Sunday, 22 June 2008

Tough times for consumers as well as retailers

Each week now we are fed more bad news about the economic conditions and tales of woe in the High Street. This week the Observer has commented on warnings issued by Lord Harris of Carpetright fame, a very experienced and successful British retailer, who sees real problems for consumers as well as retailers with rising prices affecting the entire supply chain.

The Chancellor, Alistair Darling, has told the world that Britain needs to have restraint in wage demands in order that the Government's inflation target of 2% might be reached, yet we hear that the fuel drivers have settled at 14% in their claim. The Governor of the Bank of England has stated clearly that the country is heading into a period of rising inflation and hints that the Monetary Policy Committee is likely to recommend raising interest rates to compensate for the predicted 4% inflation.

Gordon Brown, the Prime Minister, is attending a summit called to discuss the high and rising global cost of oil. It is unlikely that he will be able to make much difference given the conflicting pressures and constraints that exist in the world markets and in individual producing countries, but it makes for a positive press that the PM is standing up for the country. The real problem is that these rising prices must impact upon all parts of the supply chain and will directly affect consumers with higher prices at the retail pumps, indirectly by the costs of transporting goods to the High Street shops and those associated with manufacturing those goods.

The combination of these pressures is bound to exacerbate the already toughening trading conditions; so can SME retailers be optimistic about the future? Of course they can, retailers must be optimistic above all things. The economy will move through cycles and the current cycle, though likely to be really tough, will end. The wise retailer will allow for the changing conditions in their planning and will ensure that they are entirely fixed upon the changing needs of the consumer. It might seem obvious that they will spend less - they'll be less to spend all round, but whether consumers buy fewer products, buy less often or a combination of these strategies will depend on a range of factors - too many to rehearse here, but the wise retailers mentioned before will be trying very hard to understand the buying habits of their particular customer sector and will change their own marketing habits to suit. Let us pity those larger retailers who have non-retailing shareholders that demand continuous growth and rising profit - when things are really tough, prepare the ground for future growth but be content with holding ground and retaining a reasonable profit.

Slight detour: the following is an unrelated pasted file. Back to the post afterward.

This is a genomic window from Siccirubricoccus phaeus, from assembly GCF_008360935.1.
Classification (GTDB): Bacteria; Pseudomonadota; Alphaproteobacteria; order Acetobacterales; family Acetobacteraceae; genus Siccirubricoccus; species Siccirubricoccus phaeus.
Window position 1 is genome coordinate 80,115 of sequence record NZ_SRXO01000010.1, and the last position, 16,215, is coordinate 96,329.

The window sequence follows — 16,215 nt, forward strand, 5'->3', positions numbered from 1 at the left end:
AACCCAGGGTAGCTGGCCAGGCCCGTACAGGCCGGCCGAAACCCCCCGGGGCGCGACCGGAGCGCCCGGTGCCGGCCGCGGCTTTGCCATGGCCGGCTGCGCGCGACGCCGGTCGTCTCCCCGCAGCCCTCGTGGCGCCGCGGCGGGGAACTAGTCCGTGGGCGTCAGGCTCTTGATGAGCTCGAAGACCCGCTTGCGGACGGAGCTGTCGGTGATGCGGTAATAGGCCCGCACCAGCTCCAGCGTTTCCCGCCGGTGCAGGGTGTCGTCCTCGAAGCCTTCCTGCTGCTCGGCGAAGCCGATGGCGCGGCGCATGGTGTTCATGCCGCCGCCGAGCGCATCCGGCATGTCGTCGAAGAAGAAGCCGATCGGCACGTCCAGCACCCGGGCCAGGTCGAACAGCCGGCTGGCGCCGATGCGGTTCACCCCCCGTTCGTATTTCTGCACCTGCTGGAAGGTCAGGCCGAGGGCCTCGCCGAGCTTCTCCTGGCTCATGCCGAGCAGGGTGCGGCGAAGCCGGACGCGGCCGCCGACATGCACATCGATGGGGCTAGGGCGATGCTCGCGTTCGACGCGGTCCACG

1 comment:

Unknown said...

Food sales are expected to rise strongly, i did read the report, as more consumers will cut back on going out..
slowdown is still hitting retail market big time. i agree on the point that you have shared here "The real problem is that these rising prices must impact upon all parts of the supply chain and will directly affect consumers with higher prices at the retail pumps"..
it was nice visiting here. thanks for sharing and keep posting
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